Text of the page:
Mobile is one of many channels to reach a pre-determined target audience. It is not a panacea to achieve marketing success, and is certainly not a medium that can connect a client’s communication message to the millions of mobile and tablet users today. Indeed, the success of mobile marketing is dependent on how it is integrated with the client’s existing communication mediums.
Let me use the retail industry as an example. Most firms in this highly competitive industry face low profit margins and shareholder pressure to drive unit sales. Marketing efforts are driven primarily to acquire new customers or to increase conversion rates so as to meet sales volume targets. To this end, many mobile marketing firms have released many solutions that are designed to meet retailers’ expectations. The graphic below illustrates the various mobile-related technologies that are designed for the retail industry:
These are novel technologies which I have no doubts will be services to look forward to in the coming years in the retail industry. However, retailers are faced with challenging revenue targets which need to be met in the short term.
Hence, I recommend any interaction or engagement with users on the mobile medium should use the following well-tested solutions:
- Engagement done on mobile Web browser. This will require a good content management solution such as Netbiscuits to repurpose the mobile Web pages to suit varying handset screen sizes.
- Engagement through mobile apps. This will depend on the handset’s operating systems (i.e., iOS, Android, Windows 7, etc.) and the market penetration of these handsets in the market. For instance, Nokia’s Symbian operating system is the dominant handset operating system in Thailand and Philippines, while Hong Kong and Singapore are predominately iPhone (i.e., iOS) users.
- Engagement through barcodes. Retailers should consider QR codes that are personalised to the users (which require an updated CRM-segmented user database).
Using QR code in shelves
These tactics are not revolutionary. Yet, the intent to use novel mobile technologies is mitigated by the need to raise the awareness of these new services to the target audience. In this instance, the service provider and client will have to invest considerable resources to educate the target audience on how they could use their handsets or tablets to interact with the new mobile services. Collectively, the client will have to either increase the marketing budget or stretch the campaign period to accommodate the use of these new mobile services. I doubt today’s budget-constrained retailers will have excess resources to experiment on such new mobile services, and I believe the practicalities of my recommendations are best positioned to meet the short-term needs of retailers.
Hence, the key mobile marketing tactic for retailers is to create the strongest-possible call-to-action by getting the user to visit the store. A carefully thought-out call-to-action that is broadcast to users within an immediate radius from retailers’ stores will increase the referral rate as most users tend to react spontaneously to the invitation. In contrast, communicating the call-to-action to users that lies outside the retailers’ immediate perimeter will lead to users taking an extra step of making a decision at their present location on whether they should bother to travel and visit the store.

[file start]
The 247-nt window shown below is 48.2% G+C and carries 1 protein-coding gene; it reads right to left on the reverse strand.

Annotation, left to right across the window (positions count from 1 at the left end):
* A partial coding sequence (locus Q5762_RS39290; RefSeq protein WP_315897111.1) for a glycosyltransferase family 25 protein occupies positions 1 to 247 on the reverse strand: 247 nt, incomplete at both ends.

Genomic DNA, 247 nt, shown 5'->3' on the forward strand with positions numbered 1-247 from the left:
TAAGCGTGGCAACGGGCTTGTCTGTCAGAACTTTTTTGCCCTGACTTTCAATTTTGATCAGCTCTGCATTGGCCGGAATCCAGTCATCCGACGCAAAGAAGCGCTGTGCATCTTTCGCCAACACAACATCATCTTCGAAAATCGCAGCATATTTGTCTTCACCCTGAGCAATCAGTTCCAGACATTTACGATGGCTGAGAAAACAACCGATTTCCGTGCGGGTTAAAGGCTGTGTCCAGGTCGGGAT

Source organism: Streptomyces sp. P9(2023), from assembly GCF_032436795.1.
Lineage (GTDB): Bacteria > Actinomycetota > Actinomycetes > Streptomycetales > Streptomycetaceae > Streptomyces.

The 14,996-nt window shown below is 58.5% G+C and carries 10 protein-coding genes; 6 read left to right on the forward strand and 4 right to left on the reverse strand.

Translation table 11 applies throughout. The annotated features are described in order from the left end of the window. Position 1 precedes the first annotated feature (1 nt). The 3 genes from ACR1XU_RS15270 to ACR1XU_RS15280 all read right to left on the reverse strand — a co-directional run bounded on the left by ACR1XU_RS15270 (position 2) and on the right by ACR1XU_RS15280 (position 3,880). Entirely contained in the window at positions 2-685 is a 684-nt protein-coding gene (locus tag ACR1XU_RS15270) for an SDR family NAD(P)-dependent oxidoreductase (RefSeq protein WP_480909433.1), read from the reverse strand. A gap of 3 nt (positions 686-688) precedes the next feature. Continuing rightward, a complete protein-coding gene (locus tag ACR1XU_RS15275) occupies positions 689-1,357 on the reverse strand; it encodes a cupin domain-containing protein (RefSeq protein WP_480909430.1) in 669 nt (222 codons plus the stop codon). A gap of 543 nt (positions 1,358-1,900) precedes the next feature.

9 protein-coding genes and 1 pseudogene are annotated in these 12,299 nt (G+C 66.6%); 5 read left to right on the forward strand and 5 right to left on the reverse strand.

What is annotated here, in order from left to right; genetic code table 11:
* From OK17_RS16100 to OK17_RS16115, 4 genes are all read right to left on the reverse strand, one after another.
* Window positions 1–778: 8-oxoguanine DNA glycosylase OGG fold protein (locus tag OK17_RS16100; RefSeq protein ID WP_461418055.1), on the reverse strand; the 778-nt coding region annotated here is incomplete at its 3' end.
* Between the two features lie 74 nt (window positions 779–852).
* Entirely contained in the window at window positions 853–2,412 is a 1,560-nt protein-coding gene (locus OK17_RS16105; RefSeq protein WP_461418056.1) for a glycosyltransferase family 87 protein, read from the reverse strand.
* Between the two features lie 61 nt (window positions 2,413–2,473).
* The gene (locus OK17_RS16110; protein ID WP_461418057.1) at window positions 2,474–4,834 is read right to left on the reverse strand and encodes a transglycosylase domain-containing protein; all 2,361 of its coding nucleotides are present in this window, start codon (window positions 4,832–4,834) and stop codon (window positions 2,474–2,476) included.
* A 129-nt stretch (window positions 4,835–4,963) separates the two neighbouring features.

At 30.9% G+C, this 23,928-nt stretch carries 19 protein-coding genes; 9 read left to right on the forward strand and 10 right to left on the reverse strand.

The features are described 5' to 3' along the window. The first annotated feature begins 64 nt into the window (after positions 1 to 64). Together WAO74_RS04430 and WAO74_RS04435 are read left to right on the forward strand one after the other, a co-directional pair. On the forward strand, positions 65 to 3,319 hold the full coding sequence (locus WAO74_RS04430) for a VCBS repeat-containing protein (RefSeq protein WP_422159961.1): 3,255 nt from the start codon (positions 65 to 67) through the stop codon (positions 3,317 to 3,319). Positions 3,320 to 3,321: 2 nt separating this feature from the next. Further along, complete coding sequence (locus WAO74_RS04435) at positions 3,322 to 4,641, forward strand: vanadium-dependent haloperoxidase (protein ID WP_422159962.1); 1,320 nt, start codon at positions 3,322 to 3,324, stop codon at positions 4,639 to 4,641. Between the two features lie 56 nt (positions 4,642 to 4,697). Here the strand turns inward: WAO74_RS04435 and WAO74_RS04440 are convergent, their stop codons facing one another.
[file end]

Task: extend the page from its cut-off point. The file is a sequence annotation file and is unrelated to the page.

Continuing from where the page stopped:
Given that today’s mobile user is inundated with multiple call-to-action by retailers (and those in other industries), the relative upside from location-based marketing is evident. Clearly, informing mobile users through location-based marketing services adds precision to the mobile marketing initiative, but raises the caveat of user privacy which varies by the level of cultural acceptance.
Finally, the mobile marketing strategy has to integrate seamlessly with retailers’ existing communication platforms. Retailers can rely on many physical structures that augment the mobile marketing campaign – store front, shelves stocking product items, etc. that allows retailers to integrate customers’ visceral purchasing instincts.
Increasingly, these traditional communication channels of retailers are enhanced by complementary digital tools such as video walls (store front) and digital photo frames (shelves) that leverage today’s content management systems such as Joomla to deliver relevant and dynamic content to consumers motivated by the call-to-action.
Digital video walls to complete store front communication medium
Collectively, these tools represent the end of the purchasing funnel where sales conversion takes place following the call-to-action, thereby establishing a clear relationship between mobile marketing and actual sales results.
However, retailers will have to find a way to differentiate random walk-in customers to those attracted by call-to-action in the mobile marketing initiative so as to determine effectiveness. In this instance, there could be a need to have customers flash a mobile page or coupon that is sent through the call-to-action message that differentiates these individuals with walk-in customers. This will allow retailers to measure referral rate (from the call-to-action) and the subsequent conversion rate (final purchase from store).
Clearly, a mobile marketing strategy extends beyond the deployment of mobile services and requires the service provider to contextualise the intended premise with the realities faced by their clients. Only then will a pragmatic mobile marketing strategy be established to meet the needs of clients today.
Retailers understand the importance and potential of omnichannel marketing, but implementing it is the hard part.
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